Although the population growth rate in Pakistan has been declining, it is still 1.8 percent annually, which portends escalating demand for water, food, and fiber crops (World Bank 2012b). Even with the relative decline in the population growth rate, today’s 174 million are projected to be 238 million to 314 million by 2050 (UN Population Division 2012) (figure 2.3). Will land and water resources suffice for this population? Moreover, water availability per capita has fallen drastically from 5,650 m3 in 1951 to 1,000 m3 in 2010.And by 2025, this number is projected to fall to 800 cubic meters (m3) per capita (GPPC 2007), well below the 1,000 m3 per capita limit below which the supply is defined as “water insecure” (Falkenmark et al. 2007).

Land use from the late-19th to early 20th century involved a dramatic shift from a pastoral landscape punctuated by localized shallow well irrigation to the largest contiguously managed canal irrigation system in the world (Bedi 2003). By the second half of the 20th century, private tube-well development had accelerated (figure 2.4) as a means to reduce water logging and provide a more reliable and timely water supply for irrigation (Michel 1967). These processes enabled the reclamation of agricultural land to grow. Cropping intensity also increased in many areas from one to two crops per year, which has contributed to the continuing growth of withdrawals for agriculture. More recent data suggest that tubewell development has been leveling off during the current decade, perhaps due to increasing pumping costs, unreliable fuel supplies (mainly diesel), and decreasing groundwater quality.

Irrigated land increased at an average annual rate of almost 1 percent from 1992 to 2008 (Government of Pakistan, Ministry of Food, Agriculture, and Livestock 2010). Figure 2.5 shows the change in irrigation source over time (Van Steenbergen and Gohar 2005). Indeed, most farmers are currently using a combination of canal and tubewell water, while a smaller proportion relies solely on tubewells. Food and Agricultural Organization of the United Nations Statistical Database (FAOSTAT 2012) data estimate groundwater withdrawals at 34 percent of total withdrawals for all uses, which is probably conservative. Canal irrigation remains enormously important, though it has been slowly declining as the predominant source of water. Further opportunities for expanding irrigation into areas of rainfed (barani) cultivation are limited, although they include expansion of private tubewell irrigation,watercourse extension,and high-efficiency irrigation technologies that can operate on uneven terrain (for example, drip systems). These opportunities vary by province.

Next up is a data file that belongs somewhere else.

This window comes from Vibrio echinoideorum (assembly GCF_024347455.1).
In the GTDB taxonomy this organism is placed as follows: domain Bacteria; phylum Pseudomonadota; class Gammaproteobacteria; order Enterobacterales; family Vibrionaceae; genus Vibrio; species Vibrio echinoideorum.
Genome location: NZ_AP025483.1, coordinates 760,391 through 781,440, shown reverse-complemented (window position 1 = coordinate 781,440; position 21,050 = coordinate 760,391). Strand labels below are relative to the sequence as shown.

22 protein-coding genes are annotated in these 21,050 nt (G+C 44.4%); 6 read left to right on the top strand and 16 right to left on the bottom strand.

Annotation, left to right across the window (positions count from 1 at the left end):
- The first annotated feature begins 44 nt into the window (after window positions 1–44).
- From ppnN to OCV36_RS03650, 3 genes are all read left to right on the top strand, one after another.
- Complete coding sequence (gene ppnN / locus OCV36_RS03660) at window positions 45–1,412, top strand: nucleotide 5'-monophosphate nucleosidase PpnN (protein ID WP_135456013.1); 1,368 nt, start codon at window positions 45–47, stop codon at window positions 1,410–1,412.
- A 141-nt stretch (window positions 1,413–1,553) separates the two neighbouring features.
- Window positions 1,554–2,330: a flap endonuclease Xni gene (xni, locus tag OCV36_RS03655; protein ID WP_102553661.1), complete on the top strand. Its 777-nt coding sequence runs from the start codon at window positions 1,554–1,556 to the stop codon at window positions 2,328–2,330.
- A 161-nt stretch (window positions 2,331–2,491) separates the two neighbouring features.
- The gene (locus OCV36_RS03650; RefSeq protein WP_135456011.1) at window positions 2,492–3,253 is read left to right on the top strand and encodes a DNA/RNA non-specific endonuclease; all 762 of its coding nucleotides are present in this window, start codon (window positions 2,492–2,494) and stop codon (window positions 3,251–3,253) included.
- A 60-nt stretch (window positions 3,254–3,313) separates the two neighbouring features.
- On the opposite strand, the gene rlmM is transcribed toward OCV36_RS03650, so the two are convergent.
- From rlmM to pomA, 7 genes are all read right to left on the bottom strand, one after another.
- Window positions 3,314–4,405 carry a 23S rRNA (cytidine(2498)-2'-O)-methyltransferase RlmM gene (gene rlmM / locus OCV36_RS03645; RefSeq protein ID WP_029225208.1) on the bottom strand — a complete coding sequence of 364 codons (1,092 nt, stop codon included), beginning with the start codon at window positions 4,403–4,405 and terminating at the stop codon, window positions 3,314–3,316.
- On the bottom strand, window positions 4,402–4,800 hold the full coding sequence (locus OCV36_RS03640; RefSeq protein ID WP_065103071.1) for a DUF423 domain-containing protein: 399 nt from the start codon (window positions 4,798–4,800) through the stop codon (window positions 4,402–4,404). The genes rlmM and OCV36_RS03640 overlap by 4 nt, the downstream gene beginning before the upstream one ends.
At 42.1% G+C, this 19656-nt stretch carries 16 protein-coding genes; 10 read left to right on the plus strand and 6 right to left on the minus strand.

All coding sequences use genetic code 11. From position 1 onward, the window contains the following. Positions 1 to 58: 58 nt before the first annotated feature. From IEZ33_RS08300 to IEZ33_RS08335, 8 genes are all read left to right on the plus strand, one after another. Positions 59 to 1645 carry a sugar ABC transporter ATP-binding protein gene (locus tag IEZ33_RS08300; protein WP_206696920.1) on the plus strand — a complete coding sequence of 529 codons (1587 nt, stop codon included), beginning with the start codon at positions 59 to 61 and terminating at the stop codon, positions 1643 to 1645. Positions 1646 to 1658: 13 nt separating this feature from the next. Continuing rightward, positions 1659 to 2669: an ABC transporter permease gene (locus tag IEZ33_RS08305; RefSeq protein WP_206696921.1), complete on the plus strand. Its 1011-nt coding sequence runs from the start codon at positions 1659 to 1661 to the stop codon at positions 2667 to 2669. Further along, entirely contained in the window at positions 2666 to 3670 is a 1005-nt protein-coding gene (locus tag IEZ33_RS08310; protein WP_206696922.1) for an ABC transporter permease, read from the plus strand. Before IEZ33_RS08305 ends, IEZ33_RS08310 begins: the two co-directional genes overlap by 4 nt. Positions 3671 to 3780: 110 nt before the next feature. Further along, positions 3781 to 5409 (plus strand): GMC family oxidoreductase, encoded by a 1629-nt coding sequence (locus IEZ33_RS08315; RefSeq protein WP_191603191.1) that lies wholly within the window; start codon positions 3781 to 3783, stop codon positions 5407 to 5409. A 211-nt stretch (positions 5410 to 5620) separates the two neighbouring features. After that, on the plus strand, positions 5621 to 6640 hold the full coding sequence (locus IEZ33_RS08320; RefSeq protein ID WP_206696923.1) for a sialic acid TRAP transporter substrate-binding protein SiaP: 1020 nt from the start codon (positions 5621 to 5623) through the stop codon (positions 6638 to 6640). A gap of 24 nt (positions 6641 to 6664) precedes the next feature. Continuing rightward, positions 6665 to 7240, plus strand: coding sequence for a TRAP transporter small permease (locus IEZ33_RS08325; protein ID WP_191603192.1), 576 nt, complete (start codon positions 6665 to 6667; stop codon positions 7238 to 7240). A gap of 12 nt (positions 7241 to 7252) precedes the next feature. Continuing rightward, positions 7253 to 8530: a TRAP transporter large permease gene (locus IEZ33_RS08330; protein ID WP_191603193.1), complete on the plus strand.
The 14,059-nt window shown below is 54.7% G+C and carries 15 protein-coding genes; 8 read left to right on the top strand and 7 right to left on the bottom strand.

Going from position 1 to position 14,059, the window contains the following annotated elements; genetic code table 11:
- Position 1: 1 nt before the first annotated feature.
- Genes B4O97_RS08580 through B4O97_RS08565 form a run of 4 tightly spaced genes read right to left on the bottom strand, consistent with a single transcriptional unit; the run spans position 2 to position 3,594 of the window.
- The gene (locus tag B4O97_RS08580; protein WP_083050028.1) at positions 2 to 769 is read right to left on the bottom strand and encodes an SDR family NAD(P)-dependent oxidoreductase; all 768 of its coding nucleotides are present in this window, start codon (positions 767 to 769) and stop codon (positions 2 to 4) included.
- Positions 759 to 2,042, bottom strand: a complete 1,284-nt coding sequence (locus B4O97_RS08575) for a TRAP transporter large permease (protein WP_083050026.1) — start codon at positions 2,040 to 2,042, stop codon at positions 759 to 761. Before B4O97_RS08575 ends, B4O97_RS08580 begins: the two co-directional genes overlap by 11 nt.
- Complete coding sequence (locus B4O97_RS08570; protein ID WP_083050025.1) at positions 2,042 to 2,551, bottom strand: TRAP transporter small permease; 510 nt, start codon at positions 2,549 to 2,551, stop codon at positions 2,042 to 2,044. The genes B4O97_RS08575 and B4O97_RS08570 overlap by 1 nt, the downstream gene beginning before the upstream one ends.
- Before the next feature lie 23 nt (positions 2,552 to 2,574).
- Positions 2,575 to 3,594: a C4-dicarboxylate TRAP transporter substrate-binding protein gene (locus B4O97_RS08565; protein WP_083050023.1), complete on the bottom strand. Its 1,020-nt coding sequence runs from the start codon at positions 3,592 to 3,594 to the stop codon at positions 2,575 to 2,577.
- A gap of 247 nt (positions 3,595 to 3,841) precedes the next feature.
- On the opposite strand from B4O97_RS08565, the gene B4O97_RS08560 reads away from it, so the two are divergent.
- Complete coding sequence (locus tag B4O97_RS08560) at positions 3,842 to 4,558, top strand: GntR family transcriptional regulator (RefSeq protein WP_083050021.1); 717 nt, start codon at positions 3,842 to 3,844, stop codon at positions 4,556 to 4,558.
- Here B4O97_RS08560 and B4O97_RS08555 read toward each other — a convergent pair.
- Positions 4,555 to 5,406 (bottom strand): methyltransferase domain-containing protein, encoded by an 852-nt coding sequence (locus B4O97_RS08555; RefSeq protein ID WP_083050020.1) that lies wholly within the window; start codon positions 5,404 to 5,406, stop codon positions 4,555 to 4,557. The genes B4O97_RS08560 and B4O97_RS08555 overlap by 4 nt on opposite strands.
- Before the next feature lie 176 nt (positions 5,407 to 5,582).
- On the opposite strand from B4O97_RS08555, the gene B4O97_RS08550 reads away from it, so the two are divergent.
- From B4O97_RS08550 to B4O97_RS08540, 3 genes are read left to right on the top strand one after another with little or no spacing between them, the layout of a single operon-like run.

Tubewell Usage and Grounwater Irrigation in Pakistan

Increasing reliance on groundwater is no doubt related to problems of waterlogging, salinity, and, in some areas, groundwater depletion. Before an extensive canal irrigation network was developed in the Indus Basin, it was a land of monsoon-flooded riparian corridors between the dry upland plains of the great doabs and deserts. As irrigation historians of the Indus have shown, the colonial and post-colonial canal system had extensive seepage and spread vast quantities of water over the land that raised the groundwater table dramatically (figure 2.6; Gilmartin 1994). 

Historical Changes in Groundwater Levels

Drawing down groundwater can improve the waterlogging situation, but it can also increase pumping costs or it can tap into increasingly brackish waters.